In committee Ald. Tunney questioned whether there had been “fudging around with the yellow time” and demanded to know why CDOT needed to do another comprehensive review of the cameras, another provision in the ordinance. “A lot of studies have been done, why do we need another?” he said.

    The Committee passed the ordinance and it is expected to go before the full Council today. Chairman Burnett ended the meeting reminding everyone that Mayor Emanuel was not responsible for the cameras and that most of the discussion about red light cameras this past election was, "a bunch of lies that hurt a lot people," in the Council.

  • The Committee on Education and Child Development passed an ordinance that would extend a dental program currently offered at all Chicago Public School students to private or parochial schools that operate in the city. Mayor Rahm Emanuel introduced the ordinance to the full Council in April noting that cavities are the single most common disease among children. Agenda.

    Committee members present: Chairman Ald. Latasha Thomas (17), Ald. Jason Ervin (28), Ald. Pat Dowell (3), Ald. Matt O’Shea (19), Ald. Walter Burnett (27), Ald. Harry Osterman (48).

    Chicago Department of Public Health Deputy Commissioner Jaime Dirksen testified in support of the ordinance and fielded questions from several aldermen on the committee about the City’s current program. According to Dircksen, every CPS school has a designated dentist that provides dental exams, dental cleanings and fluoride treatments. The program is also revenue neutral for the city because it is funded by the state through Medicaid. Dirksen says once the program is brought to the school, it is offered to all students, including those on private insurance.

    An average of 115,000 CPS students take advantage of the program every year. Some schools have a 90% participation rate while other schools have a 5% participation rate. Dirksen believes the disparity is due to a lack of consent forms and information reaching parents. Most of those points were made in response to questions from Ald. Harry OstermanAld. Matt O’Shea and Ald. Jason ErvinAld. Pat Dowell also asked Dircksen to name all of the dental providers that work with CPS. Dirksen responded that 17 contracted dental companies are picked from a competitive RFP bidding process that opens every three years. CDPH Program Director Mary Pat Burgess coordinates the program.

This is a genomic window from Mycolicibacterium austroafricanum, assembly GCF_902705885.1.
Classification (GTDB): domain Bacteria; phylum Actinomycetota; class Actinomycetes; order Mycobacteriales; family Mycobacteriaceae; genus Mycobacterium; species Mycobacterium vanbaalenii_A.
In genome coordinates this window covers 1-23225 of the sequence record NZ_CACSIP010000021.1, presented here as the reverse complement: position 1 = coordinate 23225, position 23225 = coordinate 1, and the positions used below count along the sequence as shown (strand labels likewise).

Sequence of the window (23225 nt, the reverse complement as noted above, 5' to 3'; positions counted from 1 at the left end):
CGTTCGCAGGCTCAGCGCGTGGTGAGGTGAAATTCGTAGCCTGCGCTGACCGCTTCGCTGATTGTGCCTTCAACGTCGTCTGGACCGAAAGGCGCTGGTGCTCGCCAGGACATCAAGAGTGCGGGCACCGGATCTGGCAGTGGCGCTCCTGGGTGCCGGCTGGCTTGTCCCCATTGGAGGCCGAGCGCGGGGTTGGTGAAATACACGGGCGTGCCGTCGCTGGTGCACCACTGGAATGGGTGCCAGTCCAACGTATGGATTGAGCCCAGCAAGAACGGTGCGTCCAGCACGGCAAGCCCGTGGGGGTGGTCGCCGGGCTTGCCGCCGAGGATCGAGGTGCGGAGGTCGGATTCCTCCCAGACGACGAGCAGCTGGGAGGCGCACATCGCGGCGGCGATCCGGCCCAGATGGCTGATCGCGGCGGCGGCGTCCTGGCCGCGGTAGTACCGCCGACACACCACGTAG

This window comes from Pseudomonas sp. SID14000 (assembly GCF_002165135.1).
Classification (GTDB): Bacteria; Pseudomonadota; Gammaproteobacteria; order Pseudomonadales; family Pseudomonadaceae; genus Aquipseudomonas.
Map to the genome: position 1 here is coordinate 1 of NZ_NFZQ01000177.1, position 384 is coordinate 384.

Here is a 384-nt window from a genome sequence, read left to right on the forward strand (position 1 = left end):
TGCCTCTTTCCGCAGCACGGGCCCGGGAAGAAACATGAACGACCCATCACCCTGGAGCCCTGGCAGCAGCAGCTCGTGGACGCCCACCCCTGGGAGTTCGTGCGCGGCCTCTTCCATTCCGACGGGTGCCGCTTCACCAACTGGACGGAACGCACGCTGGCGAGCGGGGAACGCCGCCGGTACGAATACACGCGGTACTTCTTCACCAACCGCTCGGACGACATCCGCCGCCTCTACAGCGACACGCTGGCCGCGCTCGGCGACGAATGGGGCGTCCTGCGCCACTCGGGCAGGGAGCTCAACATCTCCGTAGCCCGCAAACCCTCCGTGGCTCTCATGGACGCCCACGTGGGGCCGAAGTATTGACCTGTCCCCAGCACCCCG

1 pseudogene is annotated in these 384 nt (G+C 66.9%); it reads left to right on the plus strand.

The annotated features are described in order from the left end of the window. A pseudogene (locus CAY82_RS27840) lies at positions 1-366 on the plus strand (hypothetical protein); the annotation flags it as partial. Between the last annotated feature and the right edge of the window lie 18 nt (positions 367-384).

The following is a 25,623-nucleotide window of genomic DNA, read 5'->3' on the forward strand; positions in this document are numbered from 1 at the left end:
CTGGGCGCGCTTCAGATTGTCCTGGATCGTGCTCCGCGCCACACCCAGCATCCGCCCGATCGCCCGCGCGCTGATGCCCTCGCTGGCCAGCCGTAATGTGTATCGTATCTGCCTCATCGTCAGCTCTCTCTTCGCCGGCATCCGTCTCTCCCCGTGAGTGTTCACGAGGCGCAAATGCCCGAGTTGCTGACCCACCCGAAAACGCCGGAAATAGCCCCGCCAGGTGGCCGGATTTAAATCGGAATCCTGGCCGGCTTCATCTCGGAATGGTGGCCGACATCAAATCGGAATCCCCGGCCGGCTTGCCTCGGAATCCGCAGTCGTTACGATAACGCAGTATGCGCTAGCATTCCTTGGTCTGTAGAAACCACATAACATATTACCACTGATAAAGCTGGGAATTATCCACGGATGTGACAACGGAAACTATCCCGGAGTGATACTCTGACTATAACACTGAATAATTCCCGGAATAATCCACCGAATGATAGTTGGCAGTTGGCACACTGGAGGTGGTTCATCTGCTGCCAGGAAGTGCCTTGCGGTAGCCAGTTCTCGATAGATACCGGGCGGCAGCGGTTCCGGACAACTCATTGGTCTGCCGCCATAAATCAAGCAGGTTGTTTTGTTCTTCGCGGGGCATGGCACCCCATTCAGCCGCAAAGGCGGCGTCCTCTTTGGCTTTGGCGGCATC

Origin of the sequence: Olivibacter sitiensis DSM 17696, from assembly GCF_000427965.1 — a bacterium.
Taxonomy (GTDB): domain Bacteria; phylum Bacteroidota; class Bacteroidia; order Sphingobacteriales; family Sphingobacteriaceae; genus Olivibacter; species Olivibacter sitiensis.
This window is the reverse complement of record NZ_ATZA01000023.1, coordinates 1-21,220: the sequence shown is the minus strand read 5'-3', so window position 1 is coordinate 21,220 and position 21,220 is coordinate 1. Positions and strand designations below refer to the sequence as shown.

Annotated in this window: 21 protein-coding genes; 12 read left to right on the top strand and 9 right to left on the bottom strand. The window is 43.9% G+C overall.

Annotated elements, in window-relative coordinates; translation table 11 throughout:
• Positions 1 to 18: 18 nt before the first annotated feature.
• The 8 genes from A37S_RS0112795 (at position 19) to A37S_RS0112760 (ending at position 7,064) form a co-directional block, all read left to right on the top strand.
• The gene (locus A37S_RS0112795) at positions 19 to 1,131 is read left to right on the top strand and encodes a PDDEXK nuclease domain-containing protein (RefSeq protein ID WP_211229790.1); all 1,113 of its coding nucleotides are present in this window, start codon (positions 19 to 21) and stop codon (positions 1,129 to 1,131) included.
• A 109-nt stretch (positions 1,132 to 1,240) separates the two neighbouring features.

Six aldermen passed the ordinance and requested that CDPH provide the following information by the end of the week: A list of current dental providers (requested by Ald. Dowell), Information on the next RFP (also by Ald. Dowell), and a list of participation rates by schools and by ward (requested by Ald. Ervin).

  • The Committee on Special Events and Cultural Affairs and Recreation quickly discussed and approved a concession agreement for Millenium Park before sitting through a lengthy presentation on a science and tech festival planned for the end of the month. Agenda.

    Committee Members Present: Chairman Joe Moore (49), Ald. Leslie Hairston (5), Ald. John Arena (45), Ald. Bob Fioretti (2), Ald. Michele Smith (43), and Ald. Walter Burnett (27).  Ald. Deb Mell (33) and Ald. Marty Quinn (13) walked in at the very end and were not present for the vote.

    Six aldermen approved a concession agreement that would extend Goose Island's agreement for three years to cater all concerts and special events at the Jay Pritzker Pavillion in Millenium Park. Mayor Rahm Emanuel introduced the ordinance at the last general council meeting in April. Dave McDermott, Chief of Staff of the Department of Cultural Affairs and Special Events provided testimony in favor of the agreement on behalf of the city. He said Goose Island was selected after a publically advertised Request For Proposal and the term of the agreement is one year with two one-year extensions.